Tim Widing found himself asking many questions these past few months.
Is my college golf career over?
Will I return to school for a graduate year?
What are the chances that college golf happens this fall?
The answers have varied. No, the University of San Francisco standout has not hit his last shot as a Don. Yes, he’ll return to school for an extra year and pursue a graduate degree in sports management. And as for the upcoming season, that’s still to be determined.
Yet, there was only one answer Widing truly cared about. Hint: She said yes!
Widing, a 23-year-old native of Jonkoping, Sweden, got engaged to girlfriend Jazmine Kelleher in early May on a beach in Cambria, California, Kelleher’s hometown where Widing has lived with his now-fiancée and future in-laws during the COVID-19 pandemic.
“I felt like in these unknown and uncertain times, this was the one thing I was very sure about,” Widing said. “I’m very happy.”
Widing and Kelleher first met in 2017 during Widing’s sophomore year, Kelleher’s freshman year. On their first date, they went for an early-morning run. For 16 miles, they ran and jogged, walked and talked.
Kelleher was into fitness, especially running. Widing? Not so much, but he wanted to impress, so he fought to keep pace.
“We were out for five or six hours, and I kept asking her, ‘When are we going to eat, drink?’ Widing recalled.
Later that evening, Widing began experiencing stomach pains. He spent the next four days in and out of the hospital, doctors eventually diagnosing him with severe dehydration.
It was worth it, though: Widing got a second date.
“For a while after that, my teammates and coaches, when they would see her, they’d be like, ‘Oh, you’re the one that put him in the hospital,’” Widing said.
Added San Francisco head coach Jack Kennedy: “Now, when Tim says he and Jazmine are going running, we tell him he has a two-mile cap.”
Jokes aside, Kennedy has seen love transform his star player.
He’s eating healthier. Widing has traded sweets for balanced, home-cooked meals and a mainly plant-based diet. He’s noticed better sleep patterns and improved energy.
He’s working out more. So much so that Kennedy usually has to call an Uber for Widing after tournament rounds so that he can go back to the hotel and lift weights while his teammates stay back and cool down.
He’s calmer. When Widing arrived in the Bay Area, he was known to run hot, and coaches had a tough time curbing his ultra-aggressive style of play.
“They start dating and all of sudden he was talking about playing to the safe side of pins,” Kennedy said. “Just his whole mentality, she kind of softened him up a little bit.”
No wonder Widing and Kelleher are often referred to as “Team Tim.”
“We do everything together. We’re one team and I’m very lucky to have someone who’s that supportive of me,” said Widing, who has shared a small studio apartment with Kelleher for almost two years. Kelleher also serves as Widing’s caddie in amateur events, keeps him on top of his studies and calls herself his biggest cheerleader.
She’s had plenty to cheer for, too. In four years, Widing has never been left off the All-West Coast Conference first team, and last season he was named an All-America honorable mention. He owns 19 top-10s in his college career, including two wins and a T-3 finish at the 2019 NCAA Pullman Regional, where he finished one stroke shy of qualifying for the NCAA Championship.
“Missing by a shot, that really fueled his fire to this [past] year,” Kennedy said.
Widing, currently ranked 60th in the World Amateur Golf Ranking, posted a pair of third-place finishes as a senior while also winning his final tournament before the season was canceled. At that event at San Diego Country Club, Widing topped a field that included BYU’s Peter Kuest, Arizona State’s Cameron Sisk and Arizona’s Trevor Werbylo.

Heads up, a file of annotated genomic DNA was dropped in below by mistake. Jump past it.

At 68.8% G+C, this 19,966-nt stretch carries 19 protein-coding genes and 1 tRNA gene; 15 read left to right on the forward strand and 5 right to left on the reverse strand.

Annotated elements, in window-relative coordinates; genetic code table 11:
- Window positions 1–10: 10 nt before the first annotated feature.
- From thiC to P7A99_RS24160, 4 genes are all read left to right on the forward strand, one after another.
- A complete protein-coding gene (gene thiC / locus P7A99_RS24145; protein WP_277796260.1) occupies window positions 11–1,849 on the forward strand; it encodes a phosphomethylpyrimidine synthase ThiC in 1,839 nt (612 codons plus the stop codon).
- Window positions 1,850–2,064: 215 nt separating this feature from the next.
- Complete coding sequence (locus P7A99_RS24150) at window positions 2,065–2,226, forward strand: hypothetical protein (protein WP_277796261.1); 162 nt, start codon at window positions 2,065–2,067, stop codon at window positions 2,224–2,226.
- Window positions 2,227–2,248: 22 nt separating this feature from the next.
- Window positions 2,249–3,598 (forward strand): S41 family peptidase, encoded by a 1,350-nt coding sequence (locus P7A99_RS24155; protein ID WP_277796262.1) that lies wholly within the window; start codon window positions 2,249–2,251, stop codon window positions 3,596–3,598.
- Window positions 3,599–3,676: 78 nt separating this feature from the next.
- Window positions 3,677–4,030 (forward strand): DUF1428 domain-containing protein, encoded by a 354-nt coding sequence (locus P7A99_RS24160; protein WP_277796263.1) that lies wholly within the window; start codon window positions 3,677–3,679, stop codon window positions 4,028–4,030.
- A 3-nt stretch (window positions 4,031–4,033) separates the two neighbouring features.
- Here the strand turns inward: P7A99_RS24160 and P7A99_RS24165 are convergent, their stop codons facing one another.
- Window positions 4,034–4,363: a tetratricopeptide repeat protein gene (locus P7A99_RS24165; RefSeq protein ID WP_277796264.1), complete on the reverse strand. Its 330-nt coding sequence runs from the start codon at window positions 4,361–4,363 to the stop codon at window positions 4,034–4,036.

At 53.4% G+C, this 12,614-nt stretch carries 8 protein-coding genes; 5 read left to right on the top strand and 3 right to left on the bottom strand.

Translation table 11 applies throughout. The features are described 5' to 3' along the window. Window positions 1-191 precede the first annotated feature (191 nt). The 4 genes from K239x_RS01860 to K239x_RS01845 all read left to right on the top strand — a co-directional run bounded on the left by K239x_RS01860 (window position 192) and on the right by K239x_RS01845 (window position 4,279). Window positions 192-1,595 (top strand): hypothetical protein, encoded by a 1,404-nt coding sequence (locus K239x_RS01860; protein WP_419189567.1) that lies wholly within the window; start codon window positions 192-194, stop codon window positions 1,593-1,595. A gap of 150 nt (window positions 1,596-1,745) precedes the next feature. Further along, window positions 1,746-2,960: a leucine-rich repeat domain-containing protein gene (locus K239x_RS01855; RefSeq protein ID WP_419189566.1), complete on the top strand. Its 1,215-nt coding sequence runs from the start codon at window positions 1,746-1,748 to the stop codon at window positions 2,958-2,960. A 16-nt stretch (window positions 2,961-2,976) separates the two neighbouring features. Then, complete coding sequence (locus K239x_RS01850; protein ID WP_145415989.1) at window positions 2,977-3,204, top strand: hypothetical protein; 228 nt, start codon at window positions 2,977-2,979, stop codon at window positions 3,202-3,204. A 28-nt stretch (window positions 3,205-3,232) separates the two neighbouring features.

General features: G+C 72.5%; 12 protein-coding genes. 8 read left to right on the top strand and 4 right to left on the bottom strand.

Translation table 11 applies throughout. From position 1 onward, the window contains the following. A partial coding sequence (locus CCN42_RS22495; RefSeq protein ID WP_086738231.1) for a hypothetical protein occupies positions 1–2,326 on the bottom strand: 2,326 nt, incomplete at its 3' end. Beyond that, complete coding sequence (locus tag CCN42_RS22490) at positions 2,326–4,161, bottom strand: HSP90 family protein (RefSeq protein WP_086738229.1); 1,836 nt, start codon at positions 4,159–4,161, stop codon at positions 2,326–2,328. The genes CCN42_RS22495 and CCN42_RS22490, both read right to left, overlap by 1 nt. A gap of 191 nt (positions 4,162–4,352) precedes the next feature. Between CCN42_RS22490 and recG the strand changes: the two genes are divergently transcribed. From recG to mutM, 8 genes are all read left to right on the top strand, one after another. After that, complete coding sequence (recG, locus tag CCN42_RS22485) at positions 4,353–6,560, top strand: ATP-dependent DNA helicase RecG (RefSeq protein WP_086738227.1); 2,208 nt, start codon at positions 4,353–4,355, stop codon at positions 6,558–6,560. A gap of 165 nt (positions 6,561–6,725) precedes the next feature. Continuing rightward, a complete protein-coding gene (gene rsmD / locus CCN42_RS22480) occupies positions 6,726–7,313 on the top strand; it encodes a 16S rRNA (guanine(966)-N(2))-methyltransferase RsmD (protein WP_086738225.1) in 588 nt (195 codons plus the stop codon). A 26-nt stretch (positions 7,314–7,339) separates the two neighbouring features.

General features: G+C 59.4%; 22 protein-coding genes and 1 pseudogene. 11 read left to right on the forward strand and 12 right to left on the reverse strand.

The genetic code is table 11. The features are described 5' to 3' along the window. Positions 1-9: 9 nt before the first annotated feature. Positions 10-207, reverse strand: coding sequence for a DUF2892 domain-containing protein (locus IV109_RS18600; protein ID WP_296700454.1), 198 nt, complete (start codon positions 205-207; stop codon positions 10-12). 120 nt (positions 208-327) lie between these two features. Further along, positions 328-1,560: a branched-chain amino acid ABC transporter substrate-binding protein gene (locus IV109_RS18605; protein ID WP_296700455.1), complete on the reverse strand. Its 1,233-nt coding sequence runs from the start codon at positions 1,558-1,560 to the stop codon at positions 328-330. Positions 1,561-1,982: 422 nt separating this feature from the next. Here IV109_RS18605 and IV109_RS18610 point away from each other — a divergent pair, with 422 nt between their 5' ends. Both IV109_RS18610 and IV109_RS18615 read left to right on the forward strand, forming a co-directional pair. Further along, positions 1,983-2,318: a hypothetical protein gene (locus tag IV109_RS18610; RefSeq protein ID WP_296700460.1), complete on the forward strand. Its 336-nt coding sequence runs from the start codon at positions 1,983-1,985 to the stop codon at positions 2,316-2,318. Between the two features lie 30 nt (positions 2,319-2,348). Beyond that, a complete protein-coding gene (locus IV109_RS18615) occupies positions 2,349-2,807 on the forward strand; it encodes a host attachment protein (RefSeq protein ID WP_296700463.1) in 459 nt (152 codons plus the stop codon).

Afterward, Kennedy told Widing: “You just beat 10 guys who are probably going to be playing on the PGA Tour in the next five years.”
Widing has aspirations to join them. While he’s made a handful of starts on the European and Challenge tours as an amateur, Widing wishes to begin his pro career in the U.S. He had entered Mackenzie Tour Q-School earlier this year before that was scrubbed.
Now, he’s turned his focus toward another path to a tour card: PGA Tour University.
Widing, who will begin his fifth season at No. 14 in the PGA Tour U rankings, knows his competition for one of those five Korn Ferry Tour cards – or 10 international-tour cards – will be stout, especially with so many top seniors opting to join Widing for another year in school. It’s a list of competitors that includes Vanderbilt’s John Augenstein, Baylor’s Cooper Dossey and Oklahoma teammates Garett Reband and Quade Cummins.
Kennedy firmly believes Widing belongs in the same breath as those guys.
“There’s no better iron player in the country than Tim; I’m very confident in saying that,” Kenneday said. “Pitching wedge through 3-iron, he’s a PGA Tour player. … We joke that every tournament for Tim is just a glorified putting contest. He’s going to get the ball within 10-20 feet [of the hole] 80% of time. It’s just a matter of how many putts he decides to make that week.”
Widing has spent many hours this summer on the practice greens at Dairy Creek and Monarch Dunes, both located in San Luis Obispo, about a half hour from Cambria. That is, when he hasn’t been wedding planning, taking his first two grad-school classes online or filming trick-shot videos in Kelleher’s parents’ backyard.
It’s all hard work that Widing hopes pays off handsomely.
“I feel like I definitely have a shot this year to get one of those cards,” Widing said. “I just need to not worry about the rankings too much because I’ve done that in the past with the world amateur rankings. I just need to show up to every tournament and play my best, try to win every event I play and see how far that takes me.”
A Korn Ferry card would be a pretty sweet wedding gift.